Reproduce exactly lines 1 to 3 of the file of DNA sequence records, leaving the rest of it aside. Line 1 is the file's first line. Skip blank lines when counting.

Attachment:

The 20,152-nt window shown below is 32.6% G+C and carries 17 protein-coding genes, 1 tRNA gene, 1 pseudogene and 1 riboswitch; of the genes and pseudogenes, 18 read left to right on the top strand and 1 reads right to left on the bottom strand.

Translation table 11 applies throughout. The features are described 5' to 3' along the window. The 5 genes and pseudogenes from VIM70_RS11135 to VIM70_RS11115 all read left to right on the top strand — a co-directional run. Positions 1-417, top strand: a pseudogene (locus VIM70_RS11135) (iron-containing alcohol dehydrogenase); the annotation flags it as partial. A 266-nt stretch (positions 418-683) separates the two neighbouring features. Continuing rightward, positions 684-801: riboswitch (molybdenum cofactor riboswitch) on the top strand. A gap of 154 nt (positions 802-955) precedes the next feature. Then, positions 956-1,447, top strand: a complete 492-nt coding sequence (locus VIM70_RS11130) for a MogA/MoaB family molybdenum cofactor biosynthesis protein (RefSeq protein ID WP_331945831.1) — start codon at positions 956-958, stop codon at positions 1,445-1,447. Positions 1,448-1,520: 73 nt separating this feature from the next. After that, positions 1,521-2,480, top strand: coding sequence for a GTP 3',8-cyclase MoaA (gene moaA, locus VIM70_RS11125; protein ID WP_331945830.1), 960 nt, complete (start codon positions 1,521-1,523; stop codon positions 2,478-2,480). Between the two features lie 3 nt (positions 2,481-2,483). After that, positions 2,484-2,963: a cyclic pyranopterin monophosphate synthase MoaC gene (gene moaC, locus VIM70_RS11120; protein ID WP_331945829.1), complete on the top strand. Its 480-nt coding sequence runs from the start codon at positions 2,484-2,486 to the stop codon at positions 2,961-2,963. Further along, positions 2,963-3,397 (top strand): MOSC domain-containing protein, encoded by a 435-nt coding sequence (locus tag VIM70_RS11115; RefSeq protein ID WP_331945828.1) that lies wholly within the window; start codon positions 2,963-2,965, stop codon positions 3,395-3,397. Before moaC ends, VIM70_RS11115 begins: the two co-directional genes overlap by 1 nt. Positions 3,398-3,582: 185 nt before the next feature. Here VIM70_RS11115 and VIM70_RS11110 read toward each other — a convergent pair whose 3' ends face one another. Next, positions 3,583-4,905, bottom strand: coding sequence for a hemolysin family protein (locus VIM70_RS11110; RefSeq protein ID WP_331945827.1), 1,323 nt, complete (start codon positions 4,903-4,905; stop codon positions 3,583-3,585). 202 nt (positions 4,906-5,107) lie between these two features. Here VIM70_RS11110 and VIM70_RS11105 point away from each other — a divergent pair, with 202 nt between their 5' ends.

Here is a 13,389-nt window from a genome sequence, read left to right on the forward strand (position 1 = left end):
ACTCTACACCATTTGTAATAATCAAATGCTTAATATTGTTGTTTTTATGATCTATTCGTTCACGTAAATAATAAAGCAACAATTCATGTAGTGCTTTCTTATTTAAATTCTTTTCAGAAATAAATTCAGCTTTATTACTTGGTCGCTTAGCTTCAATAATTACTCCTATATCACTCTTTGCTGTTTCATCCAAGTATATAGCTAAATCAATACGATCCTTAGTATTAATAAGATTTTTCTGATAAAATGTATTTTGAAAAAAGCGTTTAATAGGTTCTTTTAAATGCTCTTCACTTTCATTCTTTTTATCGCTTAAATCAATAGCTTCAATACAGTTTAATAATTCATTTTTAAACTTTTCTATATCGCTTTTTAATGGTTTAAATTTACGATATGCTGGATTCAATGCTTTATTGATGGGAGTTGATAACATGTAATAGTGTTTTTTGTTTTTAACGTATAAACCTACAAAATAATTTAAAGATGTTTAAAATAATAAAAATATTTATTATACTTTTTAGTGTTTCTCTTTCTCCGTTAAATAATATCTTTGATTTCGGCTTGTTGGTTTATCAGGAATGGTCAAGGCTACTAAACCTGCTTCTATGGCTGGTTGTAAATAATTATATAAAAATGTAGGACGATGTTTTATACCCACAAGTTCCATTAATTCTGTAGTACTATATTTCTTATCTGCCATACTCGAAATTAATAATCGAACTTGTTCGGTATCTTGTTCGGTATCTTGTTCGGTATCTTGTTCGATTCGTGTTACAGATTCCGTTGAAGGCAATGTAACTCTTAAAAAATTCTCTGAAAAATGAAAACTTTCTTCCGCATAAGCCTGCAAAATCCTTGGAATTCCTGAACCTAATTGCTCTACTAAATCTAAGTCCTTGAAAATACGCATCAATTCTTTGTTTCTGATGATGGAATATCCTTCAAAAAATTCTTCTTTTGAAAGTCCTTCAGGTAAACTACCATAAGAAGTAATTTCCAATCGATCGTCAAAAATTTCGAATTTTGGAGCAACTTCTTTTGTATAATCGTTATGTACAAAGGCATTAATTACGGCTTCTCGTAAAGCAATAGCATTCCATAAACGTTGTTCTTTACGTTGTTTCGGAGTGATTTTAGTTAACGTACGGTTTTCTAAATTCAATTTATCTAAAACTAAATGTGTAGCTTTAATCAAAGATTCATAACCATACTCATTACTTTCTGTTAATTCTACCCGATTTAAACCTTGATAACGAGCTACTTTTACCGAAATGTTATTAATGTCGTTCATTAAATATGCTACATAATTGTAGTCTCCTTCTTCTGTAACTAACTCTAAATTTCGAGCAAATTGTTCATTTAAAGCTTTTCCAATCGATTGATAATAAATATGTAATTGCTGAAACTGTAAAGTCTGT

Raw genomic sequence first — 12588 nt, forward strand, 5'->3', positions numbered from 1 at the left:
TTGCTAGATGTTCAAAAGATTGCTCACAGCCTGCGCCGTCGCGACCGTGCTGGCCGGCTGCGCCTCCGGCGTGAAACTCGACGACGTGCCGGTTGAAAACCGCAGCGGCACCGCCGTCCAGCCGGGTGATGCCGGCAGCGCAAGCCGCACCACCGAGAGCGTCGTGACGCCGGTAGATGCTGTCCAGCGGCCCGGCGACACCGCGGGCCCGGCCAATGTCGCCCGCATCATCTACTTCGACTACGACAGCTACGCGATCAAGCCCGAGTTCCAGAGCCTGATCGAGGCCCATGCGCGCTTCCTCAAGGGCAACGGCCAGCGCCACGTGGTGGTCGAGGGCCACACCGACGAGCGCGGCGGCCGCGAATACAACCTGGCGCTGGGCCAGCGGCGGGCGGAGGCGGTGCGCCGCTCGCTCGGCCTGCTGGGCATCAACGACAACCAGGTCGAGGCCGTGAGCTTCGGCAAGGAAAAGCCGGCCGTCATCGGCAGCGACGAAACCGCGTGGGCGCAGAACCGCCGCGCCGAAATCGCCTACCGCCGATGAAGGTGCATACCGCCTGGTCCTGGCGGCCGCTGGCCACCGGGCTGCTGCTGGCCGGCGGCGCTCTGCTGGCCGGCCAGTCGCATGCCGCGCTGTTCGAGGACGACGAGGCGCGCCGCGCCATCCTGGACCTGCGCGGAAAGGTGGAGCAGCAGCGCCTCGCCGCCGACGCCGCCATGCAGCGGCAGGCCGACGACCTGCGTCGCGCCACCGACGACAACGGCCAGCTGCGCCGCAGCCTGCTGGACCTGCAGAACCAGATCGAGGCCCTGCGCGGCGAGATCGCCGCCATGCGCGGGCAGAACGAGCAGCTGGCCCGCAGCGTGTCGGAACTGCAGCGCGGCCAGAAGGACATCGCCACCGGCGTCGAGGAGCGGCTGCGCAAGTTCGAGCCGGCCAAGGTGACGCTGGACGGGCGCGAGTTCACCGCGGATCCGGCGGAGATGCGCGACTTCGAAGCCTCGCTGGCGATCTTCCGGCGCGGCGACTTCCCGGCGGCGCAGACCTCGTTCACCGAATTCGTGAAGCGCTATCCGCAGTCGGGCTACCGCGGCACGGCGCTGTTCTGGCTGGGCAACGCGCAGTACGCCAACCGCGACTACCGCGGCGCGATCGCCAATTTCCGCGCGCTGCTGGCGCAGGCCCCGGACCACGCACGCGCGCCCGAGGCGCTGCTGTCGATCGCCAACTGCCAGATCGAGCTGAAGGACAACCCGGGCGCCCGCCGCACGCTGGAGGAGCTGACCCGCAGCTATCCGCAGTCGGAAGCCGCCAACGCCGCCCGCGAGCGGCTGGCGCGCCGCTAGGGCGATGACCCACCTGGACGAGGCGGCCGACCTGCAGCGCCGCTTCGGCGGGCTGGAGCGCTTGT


The 20,152-nt window shown below is 32.6% G+C and carries 17 protein-coding genes, 1 tRNA gene, 1 pseudogene and 1 riboswitch; of the genes and pseudogenes, 18 read left to right on the top strand and 1 reads right to left on the bottom strand.

Translation table 11 applies throughout. The features are described 5' to 3' along the window. The 5 genes and pseudogenes from VIM70_RS11135 to VIM70_RS11115 all read left to right on the top strand — a co-directional run. Positions 1-417, top strand: a pseudogene (locus VIM70_RS11135) (iron-containing alcohol dehydrogenase); the annotation flags it as partial. A 266-nt stretch (positions 418-683) separates the two neighbouring features. Continuing rightward, positions 684-801: riboswitch (molybdenum cofactor riboswitch) on the top strand. A gap of 154 nt (positions 802-955) precedes the next feature. Then, positions 956-1,447, top strand: a complete 492-nt coding sequence (locus VIM70_RS11130) for a MogA/MoaB family molybdenum cofactor biosynthesis protein (RefSeq protein ID WP_331945831.1) — start codon at positions 956-958, stop codon at positions 1,445-1,447. Positions 1,448-1,520: 73 nt separating this feature from the next. After that, positions 1,521-2,480, top strand: coding sequence for a GTP 3',8-cyclase MoaA (gene moaA, locus VIM70_RS11125; protein ID WP_331945830.1), 960 nt, complete (start codon positions 1,521-1,523; stop codon positions 2,478-2,480). Between the two features lie 3 nt (positions 2,481-2,483). After that, positions 2,484-2,963: a cyclic pyranopterin monophosphate synthase MoaC gene (gene moaC, locus VIM70_RS11120; protein ID WP_331945829.1), complete on the top strand. Its 480-nt coding sequence runs from the start codon at positions 2,484-2,486 to the stop codon at positions 2,961-2,963. Further along, positions 2,963-3,397 (top strand): MOSC domain-containing protein, encoded by a 435-nt coding sequence (locus tag VIM70_RS11115; RefSeq protein ID WP_331945828.1) that lies wholly within the window; start codon positions 2,963-2,965, stop codon positions 3,395-3,397. Before moaC ends, VIM70_RS11115 begins: the two co-directional genes overlap by 1 nt. Positions 3,398-3,582: 185 nt before the next feature. Here VIM70_RS11115 and VIM70_RS11110 read toward each other — a convergent pair whose 3' ends face one another. Next, positions 3,583-4,905, bottom strand: coding sequence for a hemolysin family protein (locus VIM70_RS11110; RefSeq protein ID WP_331945827.1), 1,323 nt, complete (start codon positions 4,903-4,905; stop codon positions 3,583-3,585). 202 nt (positions 4,906-5,107) lie between these two features. Here VIM70_RS11110 and VIM70_RS11105 point away from each other — a divergent pair, with 202 nt between their 5' ends.

Here is a 13,389-nt window from a genome sequence, read left to right on the forward strand (position 1 = left end):